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Kill Chain: The Cyber War on America's Elections takes a deep dive into the weaknesses of election technology.

Some names should stick in your head. The name Reality Winner is one of those.. But who remembers it now?

Ms. Winner – full name Reality Leigh Winner – is in jail in the United States, serving a five-year sentence. Her access to the outside world, including media, is extremely limited by prison authorities. Winner, a former U.S. intelligence specialist, was sentenced in 2017, after being charged with, “removing classified material from a government facility and mailing it to a news outlet.” What she did was pass on a National Security Agency report about Russian interference in the 2016 U.S. elections.

As though we didn’t all have enough to make us anxious, a new documentary suggests that the interference in 2016 has been underestimated and that the 2020 election there is extremely vulnerable. It’s about the United States, not about us, but it isn’t necessary to explain why it all matters.

Kill Chain: The Cyber War on America’s Elections (Thursday HBO/Crave 9 p.m.) is a chilling look at the security of election technology. “Everything is hackable” is the message from the main software expert in the program. He explains the how and why. Fifteen years ago he demonstrated how, to one local election authority, and did it for them. People were shocked. Not much changed.

The documentary is dense with information but succeeds in making a tangled story about technology easily understood. At times it’s jam-packed with jargon and at other times it’s like an understated episode of Homeland. The main figure is one Harri Hursti, a Finnish-born computer programmer and one of the world’s leading experts on data security. (If you think the doc is riddled with paranoia, just look up Hursti and his qualifications.) He’s very even-tempered and calm but you could forgive him for being mad as hell.

At issue is the U.S. voting system. It’s locally run, without national supervision of standards. In fact it’s haphazard and kind-of chaotic. That’s why certain parties were able to assert with strange confidence that not a single vote had been changed by outside forces in 2016. It’s so chaotic, it must be near-impossible to manipulate, right?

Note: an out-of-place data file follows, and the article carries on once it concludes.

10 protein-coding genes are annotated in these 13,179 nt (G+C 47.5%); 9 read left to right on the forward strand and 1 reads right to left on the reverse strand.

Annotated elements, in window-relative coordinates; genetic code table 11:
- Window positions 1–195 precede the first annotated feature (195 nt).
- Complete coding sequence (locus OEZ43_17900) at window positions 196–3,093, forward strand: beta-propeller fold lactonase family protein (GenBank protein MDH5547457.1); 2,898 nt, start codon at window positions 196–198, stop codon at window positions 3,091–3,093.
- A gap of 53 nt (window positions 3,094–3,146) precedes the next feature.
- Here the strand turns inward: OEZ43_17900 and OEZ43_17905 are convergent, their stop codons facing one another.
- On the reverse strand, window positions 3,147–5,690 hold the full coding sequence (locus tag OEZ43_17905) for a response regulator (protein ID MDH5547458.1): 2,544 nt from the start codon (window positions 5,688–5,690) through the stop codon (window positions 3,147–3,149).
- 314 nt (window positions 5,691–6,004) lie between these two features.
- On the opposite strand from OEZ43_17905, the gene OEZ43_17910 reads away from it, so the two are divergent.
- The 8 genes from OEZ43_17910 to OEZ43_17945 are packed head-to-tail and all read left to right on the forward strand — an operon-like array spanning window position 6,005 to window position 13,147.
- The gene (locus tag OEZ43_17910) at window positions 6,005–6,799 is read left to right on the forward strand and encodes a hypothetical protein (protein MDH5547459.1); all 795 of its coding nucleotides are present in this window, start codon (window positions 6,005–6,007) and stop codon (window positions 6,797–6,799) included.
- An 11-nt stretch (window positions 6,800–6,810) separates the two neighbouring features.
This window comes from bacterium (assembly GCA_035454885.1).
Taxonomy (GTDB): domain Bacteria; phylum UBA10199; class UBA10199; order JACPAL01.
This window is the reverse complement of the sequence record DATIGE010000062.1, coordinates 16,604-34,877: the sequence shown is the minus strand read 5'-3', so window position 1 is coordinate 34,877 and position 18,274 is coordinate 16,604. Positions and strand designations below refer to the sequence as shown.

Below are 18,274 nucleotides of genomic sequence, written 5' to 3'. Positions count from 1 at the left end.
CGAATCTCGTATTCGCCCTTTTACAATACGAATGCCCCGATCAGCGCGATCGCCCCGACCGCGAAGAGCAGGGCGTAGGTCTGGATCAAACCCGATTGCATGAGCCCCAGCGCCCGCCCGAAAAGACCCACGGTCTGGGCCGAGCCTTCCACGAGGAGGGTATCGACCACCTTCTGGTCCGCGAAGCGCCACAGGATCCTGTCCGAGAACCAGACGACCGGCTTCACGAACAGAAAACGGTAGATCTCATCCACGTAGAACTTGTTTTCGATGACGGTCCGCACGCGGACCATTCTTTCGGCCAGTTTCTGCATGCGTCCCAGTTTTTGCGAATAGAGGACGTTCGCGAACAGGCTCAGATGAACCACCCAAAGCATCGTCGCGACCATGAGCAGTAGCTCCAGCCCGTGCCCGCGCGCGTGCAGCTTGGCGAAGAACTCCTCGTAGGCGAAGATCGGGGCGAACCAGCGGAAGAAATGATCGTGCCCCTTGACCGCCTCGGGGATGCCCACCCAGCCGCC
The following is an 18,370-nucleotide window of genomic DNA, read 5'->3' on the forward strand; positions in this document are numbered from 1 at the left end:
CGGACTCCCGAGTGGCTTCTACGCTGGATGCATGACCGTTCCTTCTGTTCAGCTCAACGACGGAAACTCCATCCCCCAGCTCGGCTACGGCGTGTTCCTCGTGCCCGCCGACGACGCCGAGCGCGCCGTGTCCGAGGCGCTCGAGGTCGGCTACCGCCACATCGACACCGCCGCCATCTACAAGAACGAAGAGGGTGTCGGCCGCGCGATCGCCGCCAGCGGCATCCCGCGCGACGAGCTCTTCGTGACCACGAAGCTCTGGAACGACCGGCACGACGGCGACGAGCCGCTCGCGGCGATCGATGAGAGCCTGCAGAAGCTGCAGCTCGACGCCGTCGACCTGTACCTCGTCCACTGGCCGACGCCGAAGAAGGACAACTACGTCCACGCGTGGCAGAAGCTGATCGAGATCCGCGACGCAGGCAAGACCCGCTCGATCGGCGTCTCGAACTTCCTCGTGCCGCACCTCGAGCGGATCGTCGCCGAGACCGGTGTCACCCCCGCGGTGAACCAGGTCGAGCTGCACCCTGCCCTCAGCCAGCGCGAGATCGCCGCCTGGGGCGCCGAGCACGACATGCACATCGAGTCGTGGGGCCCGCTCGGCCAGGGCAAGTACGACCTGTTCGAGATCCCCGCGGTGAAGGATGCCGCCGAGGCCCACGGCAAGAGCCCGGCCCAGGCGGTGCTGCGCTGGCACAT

As Hursti sees it, the system amounts to a vast number of “old computers” used in countless areas around the United States. That makes them eminently hackable, he says, and he proves it. It doesn’t take him long to alter the data on one memory card, the type typically used. He and others scoff at the suggestion that “no votes were changed.” That isn’t what matters, you see. It’s the chaos that can be caused.

In one demonstration a Polling Register on a memory card is simply tweaked – the numbers on the street addresses voters are flipped, so 960 becomes 906, and when the person shows up to vote, they can be denied. This demonstration is followed by a news report from the 2018 elections about exactly that confusion happening at several polling stations. The reporter calls it “a glitch.”

There is a sub-theme in the documentary (made by Simon Ardizzone, Russell Michaels and Sarah Teale) about the murky world of voting machines; who makes them, how they are sold and who has access to the software back at HQ. As one data-security expert laughs, “there is no such thing as a glitch.”

What is most disturbing, though, is the level of secrecy about the interference. While multiple agencies have confirmed that there was Russian interference in the 2016 election, there is a formidable reticence about acknowledging problems with the machines and software. It amounts to furtiveness.

Certainly, there is something bizarre about the treatment of Reality Leigh Winner. She was reading news reports about the reliable technology in the voting system, so she leaked a classified NSA document providing details of a 2016 Russian cyberattack on a supplier of U.S. voting software. Her sentence seems disproportionate and prosecutors described her as “hating America.” Winner had served in the U.S. Air Force for six years and been awarded the Air Force Commendation Medal.

We are deep into Homeland territory with her story. But Kill Chain is a documentary, not fiction. And it certainly offers something else to worry about.

Finally, at the suggestion of many readers, this column continues with a “Stay-at-home-period daily-streaming pick” for the next while. Today’s pick is Mrs. Fletcher (Crave/HBO). Kathryn Hahn is the title character in a deliciously nimble, but still heartfelt satire that’s really about motherhood, porn, sex and the life of a single forty-something woman. There’s a lot going on, but you are never less than awed by Hahn’s full-bore embracing of the role. Adults only, for this one.

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